Conventional care can be a life saver
Sacramento, Calif. – It’s December and today, I’m flying to Alaska, not the smartest month to be flying to Anchorage, Alaska, when you have HAD pneumonia! Yes, pneumonia, HAD is a beautiful word. But, today, thank God, I feel awesome! The seemingly never-ending weeks-long, painful cough, is now gone. My energy is returning to normal. Although my body is a little sore, I feel wonderful. It’s now perfect timing to visit my sister, and family in the 49th state!
One week ago today, it was a different story. I was coughing to extreme, worried about pneumonia, and made the big decision to go to urgent care. But at the appointment, the very kind and compassionate medical doctor put the stethoscope on my heart, and said words I will never forget, “you have a murmur,” and, if that was not enough, he called me later in the day with the results of the X-Ray that I do indeed have pneumonia. WOW! Within 5 hours, I was told I had pneumonia and a heart murmur. A follow-up echocardiogram is scheduled for late December!
Despite feeling on the top of the world in September, walking from Knoxville to Milwaukee, 25 miles per day for 29 days, I was vulnerable in November. What might have gone wrong? After a month of 9-11 hours per day of summer sunshine and maximizing my vitamin D storage for optimal immunity, and also feeling the overwhelming psychological and health benefits of walking outside, all day, I came back to the office, and immediately began working again all day in a building. Also, I wasn’t taking my vitamin D, or any other supplements, and I was probably more stressed than I knew, and, being 67 years of age old, probably didn’t help. There may have been a little bad luck thrown in there for good measure, as well!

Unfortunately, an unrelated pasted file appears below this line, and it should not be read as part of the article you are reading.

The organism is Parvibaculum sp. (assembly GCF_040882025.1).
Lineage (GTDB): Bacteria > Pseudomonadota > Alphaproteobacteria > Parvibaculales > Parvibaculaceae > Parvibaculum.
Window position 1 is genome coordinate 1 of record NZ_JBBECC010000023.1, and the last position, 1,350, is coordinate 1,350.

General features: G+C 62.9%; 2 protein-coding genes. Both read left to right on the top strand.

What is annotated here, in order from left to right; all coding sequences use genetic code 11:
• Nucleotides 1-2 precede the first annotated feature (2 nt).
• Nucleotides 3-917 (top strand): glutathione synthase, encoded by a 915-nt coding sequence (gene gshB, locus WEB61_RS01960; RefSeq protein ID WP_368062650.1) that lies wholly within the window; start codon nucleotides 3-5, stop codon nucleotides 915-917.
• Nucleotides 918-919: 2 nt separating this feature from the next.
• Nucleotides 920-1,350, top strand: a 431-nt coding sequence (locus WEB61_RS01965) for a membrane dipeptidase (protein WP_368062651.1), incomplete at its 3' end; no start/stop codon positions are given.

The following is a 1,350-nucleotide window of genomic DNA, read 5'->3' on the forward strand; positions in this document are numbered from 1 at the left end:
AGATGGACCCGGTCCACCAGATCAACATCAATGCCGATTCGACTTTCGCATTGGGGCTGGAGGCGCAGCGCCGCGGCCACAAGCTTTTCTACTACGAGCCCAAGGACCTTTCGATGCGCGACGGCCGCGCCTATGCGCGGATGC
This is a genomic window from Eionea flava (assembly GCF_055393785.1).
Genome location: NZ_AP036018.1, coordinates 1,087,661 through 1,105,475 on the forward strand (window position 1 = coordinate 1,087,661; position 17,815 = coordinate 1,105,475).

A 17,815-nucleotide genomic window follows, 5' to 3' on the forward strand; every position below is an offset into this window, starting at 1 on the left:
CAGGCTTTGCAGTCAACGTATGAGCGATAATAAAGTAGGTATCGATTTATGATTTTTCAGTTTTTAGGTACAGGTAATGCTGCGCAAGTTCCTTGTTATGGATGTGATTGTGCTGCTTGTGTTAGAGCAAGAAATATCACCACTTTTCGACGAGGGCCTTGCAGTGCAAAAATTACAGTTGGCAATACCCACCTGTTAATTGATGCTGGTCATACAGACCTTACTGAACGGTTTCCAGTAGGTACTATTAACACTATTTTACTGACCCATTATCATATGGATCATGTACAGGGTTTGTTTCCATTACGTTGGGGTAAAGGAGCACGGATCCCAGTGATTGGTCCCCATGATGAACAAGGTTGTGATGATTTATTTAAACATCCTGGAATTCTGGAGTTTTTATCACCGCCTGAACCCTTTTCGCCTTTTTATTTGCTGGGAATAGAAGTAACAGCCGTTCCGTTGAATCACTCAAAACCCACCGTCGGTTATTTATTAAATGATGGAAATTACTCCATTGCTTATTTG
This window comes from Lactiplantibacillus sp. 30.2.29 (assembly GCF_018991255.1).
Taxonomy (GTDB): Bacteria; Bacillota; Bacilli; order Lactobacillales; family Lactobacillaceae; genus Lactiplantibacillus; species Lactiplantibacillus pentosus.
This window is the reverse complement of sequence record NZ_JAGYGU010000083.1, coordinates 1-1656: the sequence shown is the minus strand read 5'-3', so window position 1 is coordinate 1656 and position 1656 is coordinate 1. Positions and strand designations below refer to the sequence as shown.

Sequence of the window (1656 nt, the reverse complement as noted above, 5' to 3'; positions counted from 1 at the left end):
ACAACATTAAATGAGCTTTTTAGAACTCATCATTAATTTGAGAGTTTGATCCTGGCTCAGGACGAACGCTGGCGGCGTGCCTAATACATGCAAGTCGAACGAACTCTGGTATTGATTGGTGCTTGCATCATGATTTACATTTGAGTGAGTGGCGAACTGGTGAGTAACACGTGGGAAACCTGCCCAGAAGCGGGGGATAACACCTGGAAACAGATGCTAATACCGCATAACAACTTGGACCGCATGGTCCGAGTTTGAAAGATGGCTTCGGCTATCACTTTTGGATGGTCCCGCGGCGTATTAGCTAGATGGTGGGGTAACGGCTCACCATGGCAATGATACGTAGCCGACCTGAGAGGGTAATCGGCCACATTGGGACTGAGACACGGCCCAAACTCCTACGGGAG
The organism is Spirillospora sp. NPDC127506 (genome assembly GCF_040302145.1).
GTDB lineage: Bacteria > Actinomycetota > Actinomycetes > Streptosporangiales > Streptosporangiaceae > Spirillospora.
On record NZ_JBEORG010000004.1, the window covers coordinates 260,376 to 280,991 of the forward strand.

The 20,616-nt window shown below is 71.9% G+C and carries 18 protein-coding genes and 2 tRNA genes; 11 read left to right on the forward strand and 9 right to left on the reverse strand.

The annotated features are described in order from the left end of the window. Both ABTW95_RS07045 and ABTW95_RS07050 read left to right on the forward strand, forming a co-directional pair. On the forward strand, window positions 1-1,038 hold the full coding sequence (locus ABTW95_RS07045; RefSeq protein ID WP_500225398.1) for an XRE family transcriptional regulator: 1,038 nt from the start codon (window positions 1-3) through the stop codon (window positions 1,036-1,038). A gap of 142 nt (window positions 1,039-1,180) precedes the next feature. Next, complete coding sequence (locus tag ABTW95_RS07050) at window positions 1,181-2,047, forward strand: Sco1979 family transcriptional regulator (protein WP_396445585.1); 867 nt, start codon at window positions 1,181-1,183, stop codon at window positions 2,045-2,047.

Also, because of a nagging injury on my foot, I decided to get treatment in my clinic and take a break from walking while receiving treatment. I went from an average of 18,000 steps (9 miles) per day for three and a half years, to only 3,000 steps per day. My most severe lifetime illness has been a wakeup call to reduce stress, and to do more diligent self-care.
Although I am a Naturopathic Doctor, I recommend patients be open to all forms of medicine. My mom was an RN for 34 years. I grew up around conventional medicine, but, also, she had her natural remedies as well. My son, Isaiah, at age 6, may have died without antibiotics, and my wife has been helped numerous times by conventional care, as well as my sister on her journey with ovarian cancer the last 17+ years. And, this time antibiotics helped me to clear the pneumonia.
Moral of the story
So, the moral of the story is keeping an open mind to all remedies to get healthier. Drugs cannot make you healthy, but they can help you from not being dead. Not being dead is a good thing. The goal of Naturopathic Medicine is not only finding the cause of disease and treating with natural remedies, but to help the patient to attain optimal health.
Natural medicine can help you to thrive, but sometimes, drugs and surgery can be wise choices. The point is, be open-minded. Learn the facts.
Explore additional topics from Dr. Godby, ND, MA at Natural Wellness.
As a naturopathic doctor for the last 18 years, I have witnessed the power of a preventative lifestyle and naturopathic medicine to transform the health and lives of thousands of patients.
2530 J Street, Suite 100
Sacramento, CA 95816
Phone: (916) 446-2591